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The Gamble Estate—1902

1431 Waverley Street

Gamble House

The Gamble Estate is one of the last remaining Palo Alto properties to combine extensive gardens with a house authentic to the early 1900’s.  This three story, 5,240 sq. ft dwelling, with its 1,075 sq. ft. carriage house, was called a “villa” when built in 1902 for $6,039.  As the first house south of Embarcadero Road, other than the Seale Ranch, it required special arrangements to hook it up to electricity.

Edwin Gamble, son of Procter and Gamble’s co–founder, his wife, Elizabeth and their children, James, George, Elizabeth and Launcelot, had moved to Palo Alto from Kentucky in 1901 when James entered Stanford University.  All three boys became Stanford grads, but Elizabeth, who had attended Miss Harker’s Academy, graduated from Wellesley in 1910.

Returning to the family home after college, Elizabeth developed a passion for gardening.  As a child, she had ridden her pony around the property, but now she plowed up the old pony ring and orchards, replacing them with flower beds.  The gardens soon boasted a world–class collection of irises and roses, as well as rare trees such as a Chinese Chestnut tree, an Empress tree and a Weeping Crabtree.  Many irises, her favorite flower, still bloom there. 

fountain  flowers

Known for wearing flowered dresses and for sharing her garden flowers with all, Elizabeth took a special interest in young girls, fostering their friendship and providing “loans” so that they could attend college.  Upon her father’s death in 1939, Elizabeth inherited the estate.

flowers  rockk fountain

C. A. Bates, a well–known San Jose contractor, built 1431 Waverley in an eclectic style of New England Colonial Revival and Colonial Georgian Revival.  A 1904 issue of the Overland Monthly featured the house as one of four “Artistic Homes of Palo Alto.”

detail  fireplace

A central hallway and fireplace in each room, with their heat-conserving chimneys in the interior walls, are characteristic of the New England style. Georgian elements are seen beneath the eaves, with a cornice decorated in a classical course of dentil molding.  Below that is a frieze or band of wood siding simulating a stone band of masonry.  The narrow clapboard exterior was formed by cutting in half a single piece of siding.  A living room window has the “Palladian” motif, still popular today, which was adapted from Roman buildings by Italian architect, Andrea Palladio (1505–80).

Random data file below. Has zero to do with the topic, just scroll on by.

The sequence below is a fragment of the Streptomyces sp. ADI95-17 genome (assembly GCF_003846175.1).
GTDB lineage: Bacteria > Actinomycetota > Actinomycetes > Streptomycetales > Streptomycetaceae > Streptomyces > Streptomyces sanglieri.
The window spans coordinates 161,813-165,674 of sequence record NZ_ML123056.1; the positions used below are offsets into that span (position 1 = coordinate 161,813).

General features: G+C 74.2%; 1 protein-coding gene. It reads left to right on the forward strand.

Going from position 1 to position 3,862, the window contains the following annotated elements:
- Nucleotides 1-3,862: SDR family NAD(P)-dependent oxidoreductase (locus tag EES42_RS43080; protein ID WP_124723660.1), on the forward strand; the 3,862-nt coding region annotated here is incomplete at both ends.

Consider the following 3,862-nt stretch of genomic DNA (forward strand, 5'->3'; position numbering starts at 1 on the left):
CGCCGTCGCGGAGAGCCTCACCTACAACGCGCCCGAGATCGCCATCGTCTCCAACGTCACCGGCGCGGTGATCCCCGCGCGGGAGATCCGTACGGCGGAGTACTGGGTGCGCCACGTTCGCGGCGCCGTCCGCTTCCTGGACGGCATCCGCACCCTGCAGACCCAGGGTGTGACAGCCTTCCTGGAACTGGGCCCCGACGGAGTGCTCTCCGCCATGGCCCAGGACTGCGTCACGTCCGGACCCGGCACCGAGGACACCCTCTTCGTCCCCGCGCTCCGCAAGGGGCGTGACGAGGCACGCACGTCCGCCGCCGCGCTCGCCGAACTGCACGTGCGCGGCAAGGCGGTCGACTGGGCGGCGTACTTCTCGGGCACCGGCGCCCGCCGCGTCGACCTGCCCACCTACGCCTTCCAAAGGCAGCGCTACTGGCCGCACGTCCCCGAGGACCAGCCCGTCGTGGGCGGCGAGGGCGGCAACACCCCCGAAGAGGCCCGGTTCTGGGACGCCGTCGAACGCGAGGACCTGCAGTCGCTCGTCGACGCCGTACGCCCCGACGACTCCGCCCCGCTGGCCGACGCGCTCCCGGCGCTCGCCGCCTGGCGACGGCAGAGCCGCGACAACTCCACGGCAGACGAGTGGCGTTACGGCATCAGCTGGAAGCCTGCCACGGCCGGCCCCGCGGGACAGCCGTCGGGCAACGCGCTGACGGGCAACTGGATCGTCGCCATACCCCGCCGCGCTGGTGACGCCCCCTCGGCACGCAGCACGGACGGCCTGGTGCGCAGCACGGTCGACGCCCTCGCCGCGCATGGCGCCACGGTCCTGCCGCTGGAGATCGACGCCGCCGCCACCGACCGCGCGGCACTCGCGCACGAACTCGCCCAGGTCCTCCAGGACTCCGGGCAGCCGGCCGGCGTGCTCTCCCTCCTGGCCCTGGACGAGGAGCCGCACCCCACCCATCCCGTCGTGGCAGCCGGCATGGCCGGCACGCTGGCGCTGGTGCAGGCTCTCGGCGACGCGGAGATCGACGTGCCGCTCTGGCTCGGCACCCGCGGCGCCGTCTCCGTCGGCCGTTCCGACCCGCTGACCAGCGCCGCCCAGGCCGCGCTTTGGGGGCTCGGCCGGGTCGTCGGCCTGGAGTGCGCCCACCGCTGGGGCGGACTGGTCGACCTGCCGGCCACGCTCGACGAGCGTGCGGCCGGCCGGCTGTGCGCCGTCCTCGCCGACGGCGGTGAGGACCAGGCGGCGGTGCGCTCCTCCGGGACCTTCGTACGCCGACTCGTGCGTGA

hanging light  wall sconce

The ground floor originally included an entry hall, living room, dining room, music room, library, kitchen and pantry, office, bath and a lattice porch off the library.  The center stairs rise from the large entry hall to the 2nd and 3rd floors with a total of 7 bedrooms and 2 bathrooms.

back stairs  bird sconce

Well known local architects enlarged and adapted the original architecture.  In 1937–38, Charles K. Sumner extended the north and south sides of the house.  Elizabeth commissioned a teahouse, designed by landscape designer, Allan Himes Reid in 1948 so that guests could gather in the middle of the garden for refreshments.  The front porch was modified in 1953 by architect Leslie I. Nichols.

gazebo  garden art

Elizabeth Frances Gamble bequeathed her house and garden to the City of Palo Alto in 1971 with the stipulation of a life estate for her and her brother, George.  Upon her death in 1981 at age 92, the City began four years of deliberation, sometimes referred to as the War of the Roses, on proposals from competing groups. The lease was finally given to the Garden Club.

The non–profit Elizabeth F. Gamble Garden Center today honors the spirit of Miss Gamble by maintaining her beautiful estate and furthering horticultural education and community involvement. ©

  Gamble house   sign

Margaret Feuer

PAST, August 16, 2013

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